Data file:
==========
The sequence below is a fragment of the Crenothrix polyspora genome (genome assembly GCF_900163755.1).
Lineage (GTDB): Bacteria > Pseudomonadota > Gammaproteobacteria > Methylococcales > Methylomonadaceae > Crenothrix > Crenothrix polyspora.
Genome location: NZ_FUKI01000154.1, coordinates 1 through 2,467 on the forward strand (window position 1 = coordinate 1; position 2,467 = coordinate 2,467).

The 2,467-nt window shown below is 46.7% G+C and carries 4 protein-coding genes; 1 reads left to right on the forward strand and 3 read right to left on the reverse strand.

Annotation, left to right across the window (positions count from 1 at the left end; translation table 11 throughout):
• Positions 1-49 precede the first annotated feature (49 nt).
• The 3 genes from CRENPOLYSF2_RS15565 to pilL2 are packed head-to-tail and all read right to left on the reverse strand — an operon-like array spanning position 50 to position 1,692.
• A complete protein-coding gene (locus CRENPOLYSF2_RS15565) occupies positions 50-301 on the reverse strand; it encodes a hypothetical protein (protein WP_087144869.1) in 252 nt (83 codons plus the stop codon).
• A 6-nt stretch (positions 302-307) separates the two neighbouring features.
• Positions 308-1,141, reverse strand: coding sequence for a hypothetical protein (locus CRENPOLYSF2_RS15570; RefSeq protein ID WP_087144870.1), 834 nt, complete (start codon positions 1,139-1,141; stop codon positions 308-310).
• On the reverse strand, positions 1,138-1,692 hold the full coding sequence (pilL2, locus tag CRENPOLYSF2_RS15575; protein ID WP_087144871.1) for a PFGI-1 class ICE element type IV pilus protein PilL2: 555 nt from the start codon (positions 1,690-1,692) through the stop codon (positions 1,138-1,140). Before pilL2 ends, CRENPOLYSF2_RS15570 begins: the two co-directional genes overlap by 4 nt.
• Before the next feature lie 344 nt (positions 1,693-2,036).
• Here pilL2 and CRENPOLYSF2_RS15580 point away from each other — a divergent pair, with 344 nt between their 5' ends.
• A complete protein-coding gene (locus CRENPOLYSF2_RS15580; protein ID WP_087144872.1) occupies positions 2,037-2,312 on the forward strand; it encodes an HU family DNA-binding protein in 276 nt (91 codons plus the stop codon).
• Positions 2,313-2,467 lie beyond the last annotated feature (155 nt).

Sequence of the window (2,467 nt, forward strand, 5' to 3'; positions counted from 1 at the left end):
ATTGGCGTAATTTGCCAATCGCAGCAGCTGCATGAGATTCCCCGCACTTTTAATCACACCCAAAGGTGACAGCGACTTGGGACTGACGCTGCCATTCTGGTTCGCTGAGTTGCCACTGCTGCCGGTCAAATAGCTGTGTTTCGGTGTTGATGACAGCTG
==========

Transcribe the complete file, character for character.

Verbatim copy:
The sequence below is a fragment of the Crenothrix polyspora genome (genome assembly GCF_900163755.1).
Lineage (GTDB): Bacteria > Pseudomonadota > Gammaproteobacteria > Methylococcales > Methylomonadaceae > Crenothrix > Crenothrix polyspora.
Genome location: NZ_FUKI01000154.1, coordinates 1 through 2,467 on the forward strand (window position 1 = coordinate 1; position 2,467 = coordinate 2,467).

The 2,467-nt window shown below is 46.7% G+C and carries 4 protein-coding genes; 1 reads left to right on the forward strand and 3 read right to left on the reverse strand.

Annotation, left to right across the window (positions count from 1 at the left end; translation table 11 throughout):
• Positions 1-49 precede the first annotated feature (49 nt).
• The 3 genes from CRENPOLYSF2_RS15565 to pilL2 are packed head-to-tail and all read right to left on the reverse strand — an operon-like array spanning position 50 to position 1,692.
• A complete protein-coding gene (locus CRENPOLYSF2_RS15565) occupies positions 50-301 on the reverse strand; it encodes a hypothetical protein (protein WP_087144869.1) in 252 nt (83 codons plus the stop codon).
• A 6-nt stretch (positions 302-307) separates the two neighbouring features.
• Positions 308-1,141, reverse strand: coding sequence for a hypothetical protein (locus CRENPOLYSF2_RS15570; RefSeq protein ID WP_087144870.1), 834 nt, complete (start codon positions 1,139-1,141; stop codon positions 308-310).
• On the reverse strand, positions 1,138-1,692 hold the full coding sequence (pilL2, locus tag CRENPOLYSF2_RS15575; protein ID WP_087144871.1) for a PFGI-1 class ICE element type IV pilus protein PilL2: 555 nt from the start codon (positions 1,690-1,692) through the stop codon (positions 1,138-1,140). Before pilL2 ends, CRENPOLYSF2_RS15570 begins: the two co-directional genes overlap by 4 nt.
• Before the next feature lie 344 nt (positions 1,693-2,036).
• Here pilL2 and CRENPOLYSF2_RS15580 point away from each other — a divergent pair, with 344 nt between their 5' ends.
• A complete protein-coding gene (locus CRENPOLYSF2_RS15580; protein ID WP_087144872.1) occupies positions 2,037-2,312 on the forward strand; it encodes an HU family DNA-binding protein in 276 nt (91 codons plus the stop codon).
• Positions 2,313-2,467 lie beyond the last annotated feature (155 nt).

Sequence of the window (2,467 nt, forward strand, 5' to 3'; positions counted from 1 at the left end):
ATTGGCGTAATTTGCCAATCGCAGCAGCTGCATGAGATTCCCCGCACTTTTAATCACACCCAAAGGTGACAGCGACTTGGGACTGACGCTGCCATTCTGGTTCGCTGAGTTGCCACTGCTGCCGGTCAAATAGCTGTGTTTCGGTGTTGATGACAGCTG